Writing begins with planting ideas.
You know when you have a writing streak? Or worse, before you’re even there – a writing itch? Heck yeah, I get it all the time. At least, all the time at the worst kind of time.
- On the train. But you’re standing up.
- On the bus. But you have to hang onto a pole.
- At 5:30pm on a Friday when you’re about to have drinks with your friends.
- Thursday afternoon after lunch but you have to return to work. Damn.
- Saturday night when you’re at the club… WTF?
- Some other Saturday night when you are seeing your favourite band – AKA the band of the century – and there’s probably gonna be a lot of moshing, so forget even thinking about what you want to write.
- On the weekend when you are driving your younger sibling to soccer practice or ballet class.
- At some just-my-luck moment in a cafe when you decide to stop surfing the internet and actually write but your laptop has 6% battery.
- Really late at night but your eyes are about to fall out of your head because your body wants you to sleep right now.
Been there? Yep. And you know you can do better than that, but you can’t even bother jotting down an idea that you have. I know. I’ve been there too. Like, what is the point in writing down an idea or a topic that you want to write about when you don’t even have an opportunity to write it right now?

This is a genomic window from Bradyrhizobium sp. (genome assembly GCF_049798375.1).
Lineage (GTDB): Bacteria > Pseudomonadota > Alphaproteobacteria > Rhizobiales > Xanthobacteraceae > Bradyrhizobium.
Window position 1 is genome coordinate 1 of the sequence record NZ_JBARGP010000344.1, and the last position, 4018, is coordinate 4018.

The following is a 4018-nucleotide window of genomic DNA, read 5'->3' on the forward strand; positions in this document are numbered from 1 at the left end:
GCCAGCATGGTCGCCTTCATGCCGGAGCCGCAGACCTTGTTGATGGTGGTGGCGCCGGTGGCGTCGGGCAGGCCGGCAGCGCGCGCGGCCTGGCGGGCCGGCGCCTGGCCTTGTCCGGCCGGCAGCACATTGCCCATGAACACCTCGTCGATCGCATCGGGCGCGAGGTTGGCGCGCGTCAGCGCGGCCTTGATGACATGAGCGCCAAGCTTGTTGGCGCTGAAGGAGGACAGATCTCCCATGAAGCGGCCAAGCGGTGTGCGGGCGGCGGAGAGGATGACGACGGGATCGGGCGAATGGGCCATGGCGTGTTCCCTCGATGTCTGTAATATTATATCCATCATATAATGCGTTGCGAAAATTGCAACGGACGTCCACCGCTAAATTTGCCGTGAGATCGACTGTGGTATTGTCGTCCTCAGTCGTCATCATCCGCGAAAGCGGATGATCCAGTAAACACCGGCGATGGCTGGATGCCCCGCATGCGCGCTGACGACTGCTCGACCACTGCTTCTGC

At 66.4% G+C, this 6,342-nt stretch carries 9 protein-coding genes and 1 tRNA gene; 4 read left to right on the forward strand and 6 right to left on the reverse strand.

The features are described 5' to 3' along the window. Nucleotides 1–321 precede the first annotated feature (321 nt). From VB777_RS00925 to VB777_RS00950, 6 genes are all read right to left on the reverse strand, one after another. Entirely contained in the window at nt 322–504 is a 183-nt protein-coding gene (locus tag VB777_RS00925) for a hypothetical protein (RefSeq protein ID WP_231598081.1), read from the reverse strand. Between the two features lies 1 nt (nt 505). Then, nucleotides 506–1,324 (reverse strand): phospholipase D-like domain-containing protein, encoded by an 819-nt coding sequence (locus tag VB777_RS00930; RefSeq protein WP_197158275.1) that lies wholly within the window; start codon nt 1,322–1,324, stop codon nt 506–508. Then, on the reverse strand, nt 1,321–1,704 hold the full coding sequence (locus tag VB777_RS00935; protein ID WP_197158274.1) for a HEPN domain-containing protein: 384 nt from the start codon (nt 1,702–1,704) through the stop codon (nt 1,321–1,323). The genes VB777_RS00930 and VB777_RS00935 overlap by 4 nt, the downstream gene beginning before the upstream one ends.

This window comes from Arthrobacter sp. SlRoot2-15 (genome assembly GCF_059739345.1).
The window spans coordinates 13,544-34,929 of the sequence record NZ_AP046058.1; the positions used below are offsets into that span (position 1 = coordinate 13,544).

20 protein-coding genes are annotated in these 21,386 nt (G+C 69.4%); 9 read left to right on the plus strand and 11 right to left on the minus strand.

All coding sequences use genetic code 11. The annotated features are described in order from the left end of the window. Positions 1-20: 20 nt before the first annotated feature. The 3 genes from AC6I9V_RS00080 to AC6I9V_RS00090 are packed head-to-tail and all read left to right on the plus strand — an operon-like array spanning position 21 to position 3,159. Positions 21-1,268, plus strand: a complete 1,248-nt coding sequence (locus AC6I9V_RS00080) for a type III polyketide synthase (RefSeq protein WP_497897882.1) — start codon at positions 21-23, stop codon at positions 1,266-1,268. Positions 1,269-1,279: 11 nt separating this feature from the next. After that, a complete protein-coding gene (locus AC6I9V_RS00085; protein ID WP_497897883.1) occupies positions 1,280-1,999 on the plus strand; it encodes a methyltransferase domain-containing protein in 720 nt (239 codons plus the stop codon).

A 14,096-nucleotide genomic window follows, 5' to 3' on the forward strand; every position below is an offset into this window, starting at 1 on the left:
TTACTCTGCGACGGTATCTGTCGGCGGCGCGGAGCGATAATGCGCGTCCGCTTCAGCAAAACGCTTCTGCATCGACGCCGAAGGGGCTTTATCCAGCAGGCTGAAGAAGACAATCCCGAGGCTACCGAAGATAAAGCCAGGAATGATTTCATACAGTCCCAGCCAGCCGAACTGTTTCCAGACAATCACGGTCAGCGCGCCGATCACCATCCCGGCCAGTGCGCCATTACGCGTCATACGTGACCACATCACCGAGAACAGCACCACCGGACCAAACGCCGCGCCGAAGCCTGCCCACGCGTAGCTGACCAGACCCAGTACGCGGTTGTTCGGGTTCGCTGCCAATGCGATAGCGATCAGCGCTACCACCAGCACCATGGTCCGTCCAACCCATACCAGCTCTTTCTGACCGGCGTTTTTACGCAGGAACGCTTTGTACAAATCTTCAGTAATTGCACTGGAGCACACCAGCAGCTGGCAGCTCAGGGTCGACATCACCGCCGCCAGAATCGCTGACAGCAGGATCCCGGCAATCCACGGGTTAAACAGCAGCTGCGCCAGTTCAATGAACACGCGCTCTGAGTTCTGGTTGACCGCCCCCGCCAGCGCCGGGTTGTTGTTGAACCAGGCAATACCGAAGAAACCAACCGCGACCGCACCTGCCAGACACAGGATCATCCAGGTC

Well, there is your mistake, my friend. Despite the fact that, yes, just writing something down doesn’t mean you are making progress, that is where you are fooling yourself. Writing it down is opening the door. It’s really up to you to revisit that note and chug out the words in your head.
I cannot remember when I started my list, but I started a small list of blog topics a few years ago. A few years ago. At the time, I laughed at myself because I wasn’t a person of ideas, I just wanted to “write when something comes to me”. Which is how I write my poetry – somewhat unplanned – but some things need not just attention, but love, in the first place. It wasn’t until last year that I started coming up with what I believed were more valuable ideas. When I look at my list, I get more ideas branching out from what I’ve got, and I feel more encouraged to write those ideas in full.
If you write down an idea, it’s like planting a seed. Over time, if you care to, you will revisit your list of ideas and be reminded of the idea you had at the time, allowing the idea to grow. This is why it is handy to have a list.
A list (and this applies to all lists of “things”, not just ideas or notes) is not meant to be something that haunts you every night when you try to sleep or makes you think you are carrying a heavy weight on your shoulders.
It is not something to sit on your second desktop monitor and appear full every time you look at it and stress about what you “need to do”.
Because believe it or not, in your life, there is always something to do. Writing something down should only be a reminder. If you are writing down an idea, it is an opportunity for you to build up the idea and let it blossom.
It’s not going to blossom if it’s sitting in the back of your mind, unplanted. So get out there, cover your wall in sticky notes, or make a new, fresh, and well-loved list, or give yourself seven minutes and a cup of tea and just write.